Page 842 - Week 03 - Thursday, 10 March 2005

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Long Service Leave Amendment Bill 2005

Ms Gallagher, pursuant to notice, presented the bill, its explanatory statement and a Human Rights Act compatibility statement.

Title read by Clerk.

MS GALLAGHER (Molonglo—Minister for Education and Training, Minister for Children, Youth and Family Support, Minister for Women and Minister for Industrial Relations) (10.34): I move:

That this bill be agreed to in principle.

The current legislation governing private sector long service leave in this territory dates back to 1976. In the nearly 30 years since the act was drafted Australia, and indeed the world, has witnessed a major shift in the way that people work. Whether because of family commitments, retrenchment or movement interstate, the notion of a full-time job for life is now unfamiliar to many people. Many people are now dependent for their income on seasonal or irregular work. It is up to those of us in this place to make sure the territory’s laws reflect the realities of today’s job market.

The government believes that long service leave is an important condition of service that is well established in Australian workplaces and recognises the value of an employee’s corporate knowledge and the cost to industry of high staff turnover. The challenge for government has been to develop amendments that balance the realities of the modern workplace against the underlying policy basis for long service leave and that take into account the interests of all stakeholders.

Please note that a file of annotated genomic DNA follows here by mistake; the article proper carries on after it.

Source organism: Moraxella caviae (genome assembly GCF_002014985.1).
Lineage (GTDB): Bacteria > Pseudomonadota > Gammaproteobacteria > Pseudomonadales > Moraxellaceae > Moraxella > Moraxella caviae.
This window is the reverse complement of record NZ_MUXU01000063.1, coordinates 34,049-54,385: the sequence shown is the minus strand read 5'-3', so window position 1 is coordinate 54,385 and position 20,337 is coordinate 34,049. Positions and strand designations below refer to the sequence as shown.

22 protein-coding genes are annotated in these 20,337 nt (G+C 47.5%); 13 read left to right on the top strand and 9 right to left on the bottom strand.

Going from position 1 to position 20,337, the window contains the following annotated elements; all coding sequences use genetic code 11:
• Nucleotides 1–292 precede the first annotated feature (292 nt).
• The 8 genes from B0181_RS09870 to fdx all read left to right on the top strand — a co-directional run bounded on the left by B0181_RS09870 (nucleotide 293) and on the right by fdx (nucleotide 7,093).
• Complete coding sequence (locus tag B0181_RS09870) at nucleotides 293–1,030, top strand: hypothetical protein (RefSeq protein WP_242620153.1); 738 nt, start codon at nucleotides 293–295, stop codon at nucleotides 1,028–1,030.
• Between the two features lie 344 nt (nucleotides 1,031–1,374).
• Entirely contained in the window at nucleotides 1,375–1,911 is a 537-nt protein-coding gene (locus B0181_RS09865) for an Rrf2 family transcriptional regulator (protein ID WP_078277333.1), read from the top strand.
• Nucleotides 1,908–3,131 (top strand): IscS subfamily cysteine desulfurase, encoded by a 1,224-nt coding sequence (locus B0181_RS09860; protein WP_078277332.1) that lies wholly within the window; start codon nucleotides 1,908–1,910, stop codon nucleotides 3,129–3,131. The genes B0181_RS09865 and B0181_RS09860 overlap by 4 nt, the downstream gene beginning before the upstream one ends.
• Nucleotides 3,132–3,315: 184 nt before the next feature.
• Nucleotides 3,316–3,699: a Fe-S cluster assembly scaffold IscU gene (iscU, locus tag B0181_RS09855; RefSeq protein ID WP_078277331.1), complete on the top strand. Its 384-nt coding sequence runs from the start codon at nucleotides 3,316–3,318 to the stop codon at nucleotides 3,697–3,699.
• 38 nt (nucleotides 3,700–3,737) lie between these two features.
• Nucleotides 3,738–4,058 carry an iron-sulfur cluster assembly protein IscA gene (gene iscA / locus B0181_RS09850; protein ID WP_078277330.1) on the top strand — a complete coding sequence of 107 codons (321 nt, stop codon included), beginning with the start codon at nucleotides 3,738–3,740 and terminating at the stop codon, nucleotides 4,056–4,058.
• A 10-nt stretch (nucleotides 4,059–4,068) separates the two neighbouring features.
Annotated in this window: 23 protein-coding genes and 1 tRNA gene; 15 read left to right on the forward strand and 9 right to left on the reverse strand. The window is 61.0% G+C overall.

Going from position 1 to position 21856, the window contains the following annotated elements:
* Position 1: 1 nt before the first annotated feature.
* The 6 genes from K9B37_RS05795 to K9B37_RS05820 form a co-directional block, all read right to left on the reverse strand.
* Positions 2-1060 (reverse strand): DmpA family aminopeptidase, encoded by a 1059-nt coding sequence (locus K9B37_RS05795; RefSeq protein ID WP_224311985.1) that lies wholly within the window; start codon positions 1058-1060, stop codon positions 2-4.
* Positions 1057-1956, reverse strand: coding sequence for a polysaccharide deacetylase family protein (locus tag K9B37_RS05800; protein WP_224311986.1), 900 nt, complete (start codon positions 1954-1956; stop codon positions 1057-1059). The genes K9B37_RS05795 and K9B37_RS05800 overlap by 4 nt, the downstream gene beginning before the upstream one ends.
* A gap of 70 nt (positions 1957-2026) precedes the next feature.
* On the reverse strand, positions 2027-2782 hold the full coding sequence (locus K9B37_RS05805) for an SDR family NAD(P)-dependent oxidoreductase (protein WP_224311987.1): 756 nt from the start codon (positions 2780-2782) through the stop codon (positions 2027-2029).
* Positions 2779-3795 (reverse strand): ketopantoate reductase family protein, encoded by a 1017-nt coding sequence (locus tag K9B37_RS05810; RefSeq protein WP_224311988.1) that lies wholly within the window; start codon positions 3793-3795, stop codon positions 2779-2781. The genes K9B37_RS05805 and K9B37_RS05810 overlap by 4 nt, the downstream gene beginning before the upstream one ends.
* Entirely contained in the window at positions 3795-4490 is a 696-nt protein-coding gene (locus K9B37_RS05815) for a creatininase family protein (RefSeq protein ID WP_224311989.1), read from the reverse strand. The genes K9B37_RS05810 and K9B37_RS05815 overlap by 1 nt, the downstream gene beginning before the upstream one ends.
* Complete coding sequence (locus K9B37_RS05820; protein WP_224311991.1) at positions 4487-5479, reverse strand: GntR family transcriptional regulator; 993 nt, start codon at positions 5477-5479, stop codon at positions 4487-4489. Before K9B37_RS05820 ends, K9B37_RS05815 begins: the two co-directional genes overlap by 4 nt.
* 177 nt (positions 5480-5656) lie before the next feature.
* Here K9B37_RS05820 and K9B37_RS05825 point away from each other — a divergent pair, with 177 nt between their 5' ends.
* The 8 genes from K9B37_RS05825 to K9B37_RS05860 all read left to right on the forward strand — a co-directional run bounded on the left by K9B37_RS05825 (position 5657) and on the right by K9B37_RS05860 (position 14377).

Turning to the provisions of the bill, I draw members’ attention to proposed new subsection 2G, located in clause 7 of the bill. This provision will ensure that seasonal workers who work for the same employer year in, year out can share in the benefits of long service leave. Whether they work in the agricultural, tourism or retail industries, there is no sound policy reason for denying these workers the benefits that apply to non-seasonal workers simply because the act has failed to keep pace with developments in working arrangements.

The other significant policy reform to be made by this bill will enable workers to take a proportion of their long service leave after completing seven years of service with an employer. This amendment will bring entitlements for private sector workers covered by the act into line with the benefits already enjoyed by the ACT public sector workers.

The amendments to section 3 of the act by clause 8 of this bill are intended to make long service leave more accessible for long-term employees. The financial impact on employers will be insignificant, as employers are already accustomed to making contingent provision for long service leave entitlements for their employees after they complete five years service, for the purposes of section 11C of the act.

The bill amends section 4 of the act to provide that the rate of accrual of long service leave is one-fifth of a month’s leave per year of service. This amendment removes the

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